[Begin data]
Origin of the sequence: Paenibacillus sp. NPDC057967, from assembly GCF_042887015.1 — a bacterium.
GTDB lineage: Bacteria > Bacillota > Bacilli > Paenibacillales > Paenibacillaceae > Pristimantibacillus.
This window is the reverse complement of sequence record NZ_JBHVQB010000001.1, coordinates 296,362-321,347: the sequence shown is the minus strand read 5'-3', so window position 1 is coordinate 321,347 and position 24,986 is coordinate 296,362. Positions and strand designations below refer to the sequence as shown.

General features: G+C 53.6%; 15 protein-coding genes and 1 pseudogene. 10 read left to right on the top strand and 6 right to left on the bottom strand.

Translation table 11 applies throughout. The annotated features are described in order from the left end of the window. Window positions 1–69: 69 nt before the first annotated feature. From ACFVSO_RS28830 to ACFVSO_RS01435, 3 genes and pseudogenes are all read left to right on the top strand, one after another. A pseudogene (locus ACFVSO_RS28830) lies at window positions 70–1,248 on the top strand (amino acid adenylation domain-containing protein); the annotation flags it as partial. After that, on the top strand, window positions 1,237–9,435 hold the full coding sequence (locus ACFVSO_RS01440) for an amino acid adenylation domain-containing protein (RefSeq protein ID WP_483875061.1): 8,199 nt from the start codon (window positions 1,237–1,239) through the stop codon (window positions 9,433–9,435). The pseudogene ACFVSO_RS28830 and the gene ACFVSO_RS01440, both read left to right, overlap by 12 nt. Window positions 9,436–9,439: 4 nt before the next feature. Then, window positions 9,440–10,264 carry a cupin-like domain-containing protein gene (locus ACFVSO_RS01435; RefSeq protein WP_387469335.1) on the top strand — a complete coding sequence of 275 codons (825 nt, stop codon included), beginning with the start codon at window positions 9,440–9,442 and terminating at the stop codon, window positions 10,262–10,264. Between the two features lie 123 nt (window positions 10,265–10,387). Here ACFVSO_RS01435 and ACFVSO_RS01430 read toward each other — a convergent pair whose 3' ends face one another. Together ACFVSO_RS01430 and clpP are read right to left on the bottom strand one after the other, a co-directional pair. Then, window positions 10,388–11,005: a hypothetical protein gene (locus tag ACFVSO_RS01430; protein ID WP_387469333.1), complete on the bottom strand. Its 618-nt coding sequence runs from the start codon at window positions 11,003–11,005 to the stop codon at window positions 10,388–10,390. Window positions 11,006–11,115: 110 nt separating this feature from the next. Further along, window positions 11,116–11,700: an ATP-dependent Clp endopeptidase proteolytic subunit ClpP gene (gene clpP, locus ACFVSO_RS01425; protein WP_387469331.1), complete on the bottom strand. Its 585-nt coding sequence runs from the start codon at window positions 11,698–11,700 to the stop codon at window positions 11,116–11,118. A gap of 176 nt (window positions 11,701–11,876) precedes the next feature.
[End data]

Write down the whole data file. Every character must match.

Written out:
Origin of the sequence: Paenibacillus sp. NPDC057967, from assembly GCF_042887015.1 — a bacterium.
GTDB lineage: Bacteria > Bacillota > Bacilli > Paenibacillales > Paenibacillaceae > Pristimantibacillus.
This window is the reverse complement of sequence record NZ_JBHVQB010000001.1, coordinates 296,362-321,347: the sequence shown is the minus strand read 5'-3', so window position 1 is coordinate 321,347 and position 24,986 is coordinate 296,362. Positions and strand designations below refer to the sequence as shown.

General features: G+C 53.6%; 15 protein-coding genes and 1 pseudogene. 10 read left to right on the top strand and 6 right to left on the bottom strand.

Translation table 11 applies throughout. The annotated features are described in order from the left end of the window. Window positions 1–69: 69 nt before the first annotated feature. From ACFVSO_RS28830 to ACFVSO_RS01435, 3 genes and pseudogenes are all read left to right on the top strand, one after another. A pseudogene (locus ACFVSO_RS28830) lies at window positions 70–1,248 on the top strand (amino acid adenylation domain-containing protein); the annotation flags it as partial. After that, on the top strand, window positions 1,237–9,435 hold the full coding sequence (locus ACFVSO_RS01440) for an amino acid adenylation domain-containing protein (RefSeq protein ID WP_483875061.1): 8,199 nt from the start codon (window positions 1,237–1,239) through the stop codon (window positions 9,433–9,435). The pseudogene ACFVSO_RS28830 and the gene ACFVSO_RS01440, both read left to right, overlap by 12 nt. Window positions 9,436–9,439: 4 nt before the next feature. Then, window positions 9,440–10,264 carry a cupin-like domain-containing protein gene (locus ACFVSO_RS01435; RefSeq protein WP_387469335.1) on the top strand — a complete coding sequence of 275 codons (825 nt, stop codon included), beginning with the start codon at window positions 9,440–9,442 and terminating at the stop codon, window positions 10,262–10,264. Between the two features lie 123 nt (window positions 10,265–10,387). Here ACFVSO_RS01435 and ACFVSO_RS01430 read toward each other — a convergent pair whose 3' ends face one another. Together ACFVSO_RS01430 and clpP are read right to left on the bottom strand one after the other, a co-directional pair. Then, window positions 10,388–11,005: a hypothetical protein gene (locus tag ACFVSO_RS01430; protein ID WP_387469333.1), complete on the bottom strand. Its 618-nt coding sequence runs from the start codon at window positions 11,003–11,005 to the stop codon at window positions 10,388–10,390. Window positions 11,006–11,115: 110 nt separating this feature from the next. Further along, window positions 11,116–11,700: an ATP-dependent Clp endopeptidase proteolytic subunit ClpP gene (gene clpP, locus ACFVSO_RS01425; protein WP_387469331.1), complete on the bottom strand. Its 585-nt coding sequence runs from the start codon at window positions 11,698–11,700 to the stop codon at window positions 11,116–11,118. A gap of 176 nt (window positions 11,701–11,876) precedes the next feature.